The purpose of this study was to analyze forces at the tibiofemoral joint during open and closed-kinetic-chain exercises. Five healthy subjects performed maximum isometric contractions at 30, 60, and 90 degrees of knee flexion during open-kinetic-chain extension, open-kinetic-chain flexion, and closed-kinetic-chain exercises. Electromyographic activity of the quadriceps and hamstrings, as well as load and torque-cell data, were recorded. Tibiofemoral shear and compression forces were calculated with use of a two- dimensional biomechanical model. The results showed that, during the open- kinetic-chain extension exercise, maximum posterior shear forces (the resisting forces to anterior drawer) of 285 ± 120 newtons (mean and standard deviation) occurred at 30 degrees of knee flexion and maximum anterior shear forces (the resisting forces to posterior drawer) of 1780 ± 699 newtons occurred at 90 degrees of knee flexion. The closed-kinetic-chain exercise produced significantly less posterior shear force at all angles when compared with the open-kinetic-chain extension exercise. In addition, the closed- kinetic-chain exercise produced significantly less anterior shear force at all angles except 30 degrees when compared with the open-kinetic-chain flexion exercise (p < 0.05). Analysis of tibiofemoral compression forces and electromyographic recruitment patterns revealed that the closed-kinetic- chain exercise produced significantly greater compression forces and increased muscular co-contraction at the same angles at which the open- kinetic-chain exercises produced maximum shear forces and minimum muscular co-contraction. The reduction in tibiofemoral shear force that was observed during the closed-kinetic-chain exercise was a result of the more axial orientation of the applied force and the phenomenon of muscular co- contraction. CLINICAL RELEVANCE: This study demonstrated significant differences in tibiofemoral joint forces between the open and the closed- kinetic-chain exercises. The results suggest that closed rather than open- kinetic-chain exercises should be emphasized as a means of strengthening the muscles of the knee in athletes after injury to or reconstruction of the anterior cruciate ligament.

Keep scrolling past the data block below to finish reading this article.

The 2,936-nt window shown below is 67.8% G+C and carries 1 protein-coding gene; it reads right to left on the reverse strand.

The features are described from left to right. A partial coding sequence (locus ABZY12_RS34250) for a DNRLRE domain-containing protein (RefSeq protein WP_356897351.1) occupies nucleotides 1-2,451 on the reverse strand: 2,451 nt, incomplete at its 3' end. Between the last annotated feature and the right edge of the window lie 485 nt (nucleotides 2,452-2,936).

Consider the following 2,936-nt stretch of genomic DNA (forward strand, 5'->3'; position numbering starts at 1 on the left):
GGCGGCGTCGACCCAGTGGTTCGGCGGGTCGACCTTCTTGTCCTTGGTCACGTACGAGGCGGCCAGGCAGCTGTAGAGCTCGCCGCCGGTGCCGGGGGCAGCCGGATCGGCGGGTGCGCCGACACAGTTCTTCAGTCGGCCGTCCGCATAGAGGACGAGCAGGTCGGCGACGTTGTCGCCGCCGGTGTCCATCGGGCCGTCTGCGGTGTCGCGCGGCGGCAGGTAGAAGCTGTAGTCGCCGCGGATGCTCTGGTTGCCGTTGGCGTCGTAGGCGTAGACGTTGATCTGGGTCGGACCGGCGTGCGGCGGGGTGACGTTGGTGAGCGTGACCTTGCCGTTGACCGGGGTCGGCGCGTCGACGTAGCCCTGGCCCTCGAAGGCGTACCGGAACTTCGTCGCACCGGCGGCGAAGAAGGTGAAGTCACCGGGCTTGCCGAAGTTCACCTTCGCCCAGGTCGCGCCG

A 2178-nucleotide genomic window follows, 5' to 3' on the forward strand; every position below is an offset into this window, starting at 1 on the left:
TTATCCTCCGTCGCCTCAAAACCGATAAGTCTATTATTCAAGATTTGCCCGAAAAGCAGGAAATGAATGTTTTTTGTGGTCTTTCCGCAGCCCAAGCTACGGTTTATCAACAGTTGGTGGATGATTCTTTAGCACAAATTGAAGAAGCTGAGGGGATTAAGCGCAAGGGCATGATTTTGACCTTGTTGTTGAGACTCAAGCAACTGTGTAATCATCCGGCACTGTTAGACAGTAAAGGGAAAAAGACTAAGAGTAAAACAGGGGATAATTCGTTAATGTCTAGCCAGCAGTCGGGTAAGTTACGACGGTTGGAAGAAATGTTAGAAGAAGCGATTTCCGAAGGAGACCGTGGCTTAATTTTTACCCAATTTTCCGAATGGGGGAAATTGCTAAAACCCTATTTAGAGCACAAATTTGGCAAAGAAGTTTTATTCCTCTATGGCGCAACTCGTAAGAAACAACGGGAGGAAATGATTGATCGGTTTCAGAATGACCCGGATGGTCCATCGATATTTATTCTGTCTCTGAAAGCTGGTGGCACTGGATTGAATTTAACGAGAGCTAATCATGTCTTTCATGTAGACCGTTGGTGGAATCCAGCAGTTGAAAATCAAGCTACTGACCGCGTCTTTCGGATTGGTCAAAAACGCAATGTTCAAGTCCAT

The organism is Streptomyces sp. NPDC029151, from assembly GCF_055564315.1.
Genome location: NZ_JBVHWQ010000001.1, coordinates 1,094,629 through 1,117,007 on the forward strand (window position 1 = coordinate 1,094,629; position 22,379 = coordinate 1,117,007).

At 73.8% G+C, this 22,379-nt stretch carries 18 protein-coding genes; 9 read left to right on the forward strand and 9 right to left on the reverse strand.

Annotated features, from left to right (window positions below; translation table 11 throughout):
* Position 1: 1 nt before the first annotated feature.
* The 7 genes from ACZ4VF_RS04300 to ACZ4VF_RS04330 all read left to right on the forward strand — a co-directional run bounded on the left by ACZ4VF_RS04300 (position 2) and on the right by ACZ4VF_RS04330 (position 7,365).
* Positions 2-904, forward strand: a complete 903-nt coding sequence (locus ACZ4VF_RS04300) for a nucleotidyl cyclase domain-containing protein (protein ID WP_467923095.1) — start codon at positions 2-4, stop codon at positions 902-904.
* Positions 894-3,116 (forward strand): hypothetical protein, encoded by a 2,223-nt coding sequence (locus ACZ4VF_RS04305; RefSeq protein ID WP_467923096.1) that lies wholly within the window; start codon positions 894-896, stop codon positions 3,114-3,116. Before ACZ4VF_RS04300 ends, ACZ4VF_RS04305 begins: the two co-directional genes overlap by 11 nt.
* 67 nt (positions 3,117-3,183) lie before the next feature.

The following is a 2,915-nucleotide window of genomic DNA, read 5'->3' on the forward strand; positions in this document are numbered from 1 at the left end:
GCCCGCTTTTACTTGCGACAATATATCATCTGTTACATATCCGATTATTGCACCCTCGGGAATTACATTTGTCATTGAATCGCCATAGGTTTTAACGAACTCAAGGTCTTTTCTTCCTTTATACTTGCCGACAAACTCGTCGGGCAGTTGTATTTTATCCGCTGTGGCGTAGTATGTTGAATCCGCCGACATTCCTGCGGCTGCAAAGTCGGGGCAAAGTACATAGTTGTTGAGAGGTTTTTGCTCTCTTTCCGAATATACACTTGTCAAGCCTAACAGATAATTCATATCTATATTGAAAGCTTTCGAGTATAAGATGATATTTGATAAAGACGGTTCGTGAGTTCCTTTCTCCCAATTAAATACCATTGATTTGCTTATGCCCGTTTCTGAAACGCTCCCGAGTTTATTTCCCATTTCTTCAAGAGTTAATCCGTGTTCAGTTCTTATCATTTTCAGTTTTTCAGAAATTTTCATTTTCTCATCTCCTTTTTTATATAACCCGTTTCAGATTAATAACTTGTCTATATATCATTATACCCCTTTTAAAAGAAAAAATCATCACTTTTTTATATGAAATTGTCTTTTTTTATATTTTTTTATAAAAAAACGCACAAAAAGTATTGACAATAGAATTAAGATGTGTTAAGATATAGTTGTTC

ASJC Scopus subject areas
- Orthopedics and Sports Medicine